Carl Ernst has added to his course syllabus.
Carl Ernst is the University of North Carolina professor who has included a trip to Jihad Watch in his course syllabus, as an example of “advocacy/attack religious websites.” In this post several days ago I pointed out that Ernst didn’t point a single false statement about Islam or jihad either here at Jihad Watch or in any of my books; instead, he manipulated his students’ judgment by calling me an “Islamophobe” and casting aspersions on my publishers.
I called him on this, not because Ernst is more egregious than the professors who make up the Middle East Studies Association establishment, but because he is typical of the attitudes of that mainstream today. His name-calling and guilt-by-association games manifest utter intellectual bankruptcy on his part, and his course is a good example of the propaganda that passes for academic study all too often these days.
On his syllabus, Ernst says of Jihad Watch (as well as of Front Page Magazine and Campus Watch): “One can consider these sites as critical not only of Islam, but also of Islamic studies as an academic discipline.” But of course this is another false statement. I don’t want to see less academic study of Islam; I want to see more of such study — along with more honesty, more openness to different perspectives, and more focused analysis of the reasons why genuine Islamic Studies are needed more than ever these days. That is, we need to see courses on jihad, on jihadism, on Islamic supremacism, on dhimmitude. Nary a one, however, exists, anywhere. Ernstian whitewashes rule the day.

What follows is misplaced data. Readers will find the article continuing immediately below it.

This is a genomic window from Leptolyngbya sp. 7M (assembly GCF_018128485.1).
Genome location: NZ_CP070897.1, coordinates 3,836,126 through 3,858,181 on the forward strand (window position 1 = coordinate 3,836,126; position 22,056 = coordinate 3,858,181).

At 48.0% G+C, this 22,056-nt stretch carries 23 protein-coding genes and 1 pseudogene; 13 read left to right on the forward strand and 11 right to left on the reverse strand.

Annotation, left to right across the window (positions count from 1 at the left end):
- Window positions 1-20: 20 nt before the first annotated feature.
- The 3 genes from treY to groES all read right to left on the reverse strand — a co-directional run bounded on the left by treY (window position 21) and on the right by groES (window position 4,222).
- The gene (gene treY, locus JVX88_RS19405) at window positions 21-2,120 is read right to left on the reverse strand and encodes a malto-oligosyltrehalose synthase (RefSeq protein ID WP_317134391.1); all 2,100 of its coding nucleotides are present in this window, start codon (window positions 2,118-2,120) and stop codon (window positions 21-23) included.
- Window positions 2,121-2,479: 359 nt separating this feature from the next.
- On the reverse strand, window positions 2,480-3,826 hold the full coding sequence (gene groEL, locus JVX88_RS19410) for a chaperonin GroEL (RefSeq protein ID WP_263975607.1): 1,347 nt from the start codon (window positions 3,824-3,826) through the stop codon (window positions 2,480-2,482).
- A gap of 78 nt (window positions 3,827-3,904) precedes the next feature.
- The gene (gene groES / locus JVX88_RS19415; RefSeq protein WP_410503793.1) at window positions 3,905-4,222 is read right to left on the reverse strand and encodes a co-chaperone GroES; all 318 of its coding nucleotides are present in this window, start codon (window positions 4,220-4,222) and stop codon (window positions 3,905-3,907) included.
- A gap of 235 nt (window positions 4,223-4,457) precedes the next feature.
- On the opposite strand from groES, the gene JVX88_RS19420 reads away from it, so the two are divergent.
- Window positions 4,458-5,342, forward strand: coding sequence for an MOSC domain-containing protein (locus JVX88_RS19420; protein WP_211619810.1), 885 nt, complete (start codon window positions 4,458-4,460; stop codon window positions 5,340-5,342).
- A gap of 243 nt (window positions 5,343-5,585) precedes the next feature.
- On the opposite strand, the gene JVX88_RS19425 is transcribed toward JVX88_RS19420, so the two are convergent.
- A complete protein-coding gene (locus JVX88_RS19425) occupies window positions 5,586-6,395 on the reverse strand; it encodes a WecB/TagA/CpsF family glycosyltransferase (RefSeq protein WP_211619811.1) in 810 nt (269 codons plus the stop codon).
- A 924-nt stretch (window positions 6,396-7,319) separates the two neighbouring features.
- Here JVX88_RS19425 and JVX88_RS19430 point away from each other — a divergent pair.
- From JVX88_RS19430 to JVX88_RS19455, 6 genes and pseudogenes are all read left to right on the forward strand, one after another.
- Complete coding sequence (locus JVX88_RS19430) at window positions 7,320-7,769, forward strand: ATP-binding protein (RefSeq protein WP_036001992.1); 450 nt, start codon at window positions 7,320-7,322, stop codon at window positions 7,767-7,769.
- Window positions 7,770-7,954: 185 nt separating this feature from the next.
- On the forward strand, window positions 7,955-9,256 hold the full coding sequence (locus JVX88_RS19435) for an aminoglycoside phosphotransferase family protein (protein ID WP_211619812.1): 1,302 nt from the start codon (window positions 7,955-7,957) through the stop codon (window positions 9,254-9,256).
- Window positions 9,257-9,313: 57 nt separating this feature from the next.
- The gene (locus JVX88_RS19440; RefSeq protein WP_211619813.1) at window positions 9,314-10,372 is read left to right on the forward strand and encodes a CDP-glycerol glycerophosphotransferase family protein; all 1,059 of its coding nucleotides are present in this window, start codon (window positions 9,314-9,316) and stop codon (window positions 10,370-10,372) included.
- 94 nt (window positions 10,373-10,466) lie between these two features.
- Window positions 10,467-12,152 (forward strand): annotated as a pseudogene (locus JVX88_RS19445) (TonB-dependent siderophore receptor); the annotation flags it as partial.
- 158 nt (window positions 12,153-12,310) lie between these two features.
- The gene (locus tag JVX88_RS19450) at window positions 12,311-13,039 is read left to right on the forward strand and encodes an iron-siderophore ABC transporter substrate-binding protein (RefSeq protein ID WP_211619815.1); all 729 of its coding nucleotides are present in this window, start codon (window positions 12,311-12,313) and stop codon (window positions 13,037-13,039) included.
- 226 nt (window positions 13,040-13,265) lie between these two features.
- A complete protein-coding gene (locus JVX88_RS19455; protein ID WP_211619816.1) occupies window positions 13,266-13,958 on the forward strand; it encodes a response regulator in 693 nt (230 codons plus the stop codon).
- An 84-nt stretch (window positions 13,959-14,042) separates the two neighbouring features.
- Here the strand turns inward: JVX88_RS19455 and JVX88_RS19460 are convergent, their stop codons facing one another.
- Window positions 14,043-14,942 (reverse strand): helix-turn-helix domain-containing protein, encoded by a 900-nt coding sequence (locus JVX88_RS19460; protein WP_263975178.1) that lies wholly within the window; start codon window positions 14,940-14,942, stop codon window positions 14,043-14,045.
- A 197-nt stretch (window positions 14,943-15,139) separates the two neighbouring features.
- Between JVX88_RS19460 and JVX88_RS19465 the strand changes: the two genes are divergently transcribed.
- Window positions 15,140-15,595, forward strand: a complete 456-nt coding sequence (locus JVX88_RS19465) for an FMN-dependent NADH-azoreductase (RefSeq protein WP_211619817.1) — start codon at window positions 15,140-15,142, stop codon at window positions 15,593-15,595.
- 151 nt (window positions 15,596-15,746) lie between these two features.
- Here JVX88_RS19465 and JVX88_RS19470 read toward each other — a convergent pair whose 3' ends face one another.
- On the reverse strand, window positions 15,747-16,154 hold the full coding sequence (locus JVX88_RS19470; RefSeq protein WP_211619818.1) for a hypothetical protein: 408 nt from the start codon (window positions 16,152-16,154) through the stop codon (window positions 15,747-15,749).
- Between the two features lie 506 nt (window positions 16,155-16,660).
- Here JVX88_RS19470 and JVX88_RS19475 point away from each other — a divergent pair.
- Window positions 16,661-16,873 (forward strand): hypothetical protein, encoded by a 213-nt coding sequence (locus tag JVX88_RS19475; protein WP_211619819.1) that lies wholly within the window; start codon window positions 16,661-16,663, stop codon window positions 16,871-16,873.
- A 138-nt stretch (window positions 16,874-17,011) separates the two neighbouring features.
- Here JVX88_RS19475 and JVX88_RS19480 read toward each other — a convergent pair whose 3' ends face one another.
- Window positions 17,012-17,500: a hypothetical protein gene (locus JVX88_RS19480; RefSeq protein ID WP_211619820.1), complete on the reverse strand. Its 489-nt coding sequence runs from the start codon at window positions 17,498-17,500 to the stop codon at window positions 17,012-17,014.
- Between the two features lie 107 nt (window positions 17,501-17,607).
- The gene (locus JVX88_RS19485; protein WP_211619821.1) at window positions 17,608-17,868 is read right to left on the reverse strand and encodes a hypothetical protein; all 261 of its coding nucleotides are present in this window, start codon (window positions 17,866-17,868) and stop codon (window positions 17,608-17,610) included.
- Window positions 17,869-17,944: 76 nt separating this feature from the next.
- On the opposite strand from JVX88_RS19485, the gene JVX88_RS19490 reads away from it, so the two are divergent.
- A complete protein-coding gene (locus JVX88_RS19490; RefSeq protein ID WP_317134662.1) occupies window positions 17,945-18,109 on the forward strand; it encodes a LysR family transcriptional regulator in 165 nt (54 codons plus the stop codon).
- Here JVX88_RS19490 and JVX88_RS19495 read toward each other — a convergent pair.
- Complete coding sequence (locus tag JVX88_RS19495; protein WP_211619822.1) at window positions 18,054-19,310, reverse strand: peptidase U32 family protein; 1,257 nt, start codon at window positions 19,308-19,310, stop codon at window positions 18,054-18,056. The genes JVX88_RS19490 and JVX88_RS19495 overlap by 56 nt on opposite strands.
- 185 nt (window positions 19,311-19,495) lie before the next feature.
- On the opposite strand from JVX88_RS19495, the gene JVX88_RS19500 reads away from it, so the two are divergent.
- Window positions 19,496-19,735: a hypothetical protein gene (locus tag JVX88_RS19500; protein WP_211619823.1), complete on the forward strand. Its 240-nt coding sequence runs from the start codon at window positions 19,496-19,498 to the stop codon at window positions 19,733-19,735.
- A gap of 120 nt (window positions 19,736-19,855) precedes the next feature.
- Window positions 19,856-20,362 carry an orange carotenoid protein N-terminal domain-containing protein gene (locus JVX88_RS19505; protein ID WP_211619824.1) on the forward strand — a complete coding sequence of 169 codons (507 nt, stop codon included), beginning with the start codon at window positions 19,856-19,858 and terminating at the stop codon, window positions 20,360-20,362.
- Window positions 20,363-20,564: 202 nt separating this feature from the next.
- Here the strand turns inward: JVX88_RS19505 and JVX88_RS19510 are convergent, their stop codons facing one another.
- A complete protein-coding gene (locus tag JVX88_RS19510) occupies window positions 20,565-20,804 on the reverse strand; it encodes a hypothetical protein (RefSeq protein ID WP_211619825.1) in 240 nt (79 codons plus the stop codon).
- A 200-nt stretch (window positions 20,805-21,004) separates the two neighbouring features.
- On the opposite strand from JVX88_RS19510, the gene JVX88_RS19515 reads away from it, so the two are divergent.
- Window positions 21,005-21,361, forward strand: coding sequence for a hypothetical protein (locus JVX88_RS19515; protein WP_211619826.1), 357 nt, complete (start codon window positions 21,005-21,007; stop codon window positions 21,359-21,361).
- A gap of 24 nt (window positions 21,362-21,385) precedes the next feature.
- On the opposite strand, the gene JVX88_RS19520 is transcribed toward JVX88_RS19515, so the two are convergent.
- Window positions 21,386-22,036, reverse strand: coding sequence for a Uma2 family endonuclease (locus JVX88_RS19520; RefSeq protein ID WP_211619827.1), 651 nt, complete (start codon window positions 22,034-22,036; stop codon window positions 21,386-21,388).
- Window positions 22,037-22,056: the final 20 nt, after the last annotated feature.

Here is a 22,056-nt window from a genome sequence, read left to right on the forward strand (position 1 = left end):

Anyway, this second post about this has been occasioned by an addition to Ernst’s syllabus (thanks to Jihad Watch reader James for the heads-up). After being taken to task for offering assertions without evidence and propagandistically manipulating his students’ view instead of helping them form their own judgment, did Ernst finally offer his students some actual reasons why what I say about jihad and Islamic supremacism is false? No, but he did add this sentence to the syllabus — it wasn’t there a few days ago, when I wrote the first post: “See further the comments by Prof. Daniel Varisco and journalist Jim Lobe on Horowitz’s ‘Islamo-Fascism Week.'” (This is a week we are organizing in mid-October on campuses all over the country, to raise awareness of the global jihad.)
Take a look. Varisco froths at the mouth for paragraph after paragraph, calls Horowitz an “idiotologue” and the week “Islamofascism by and for Idiots week.” High-level academic discourse, this, and Lobe’s is no better: he talks a lot about who’s giving money to whom, and lists Horowitz Center pamphlets as if the names alone show how evil the whole thing is. Maybe they do to some people, but in neither essay is there a single actual statement to the effect that what we are saying about Islam is false. The academic establishment doesn’t work on the basis of reason — it just smears its opponents, and assumes the sheep will fall into lockstep.
It’s ironic, finally, that Ernst characterizes my earlier writing about him as “angry” and then links to these two unhinged attack dogs on a syllabus for a course at a respected, or once-respected, university.
But such is the state of Middle East Studies these days.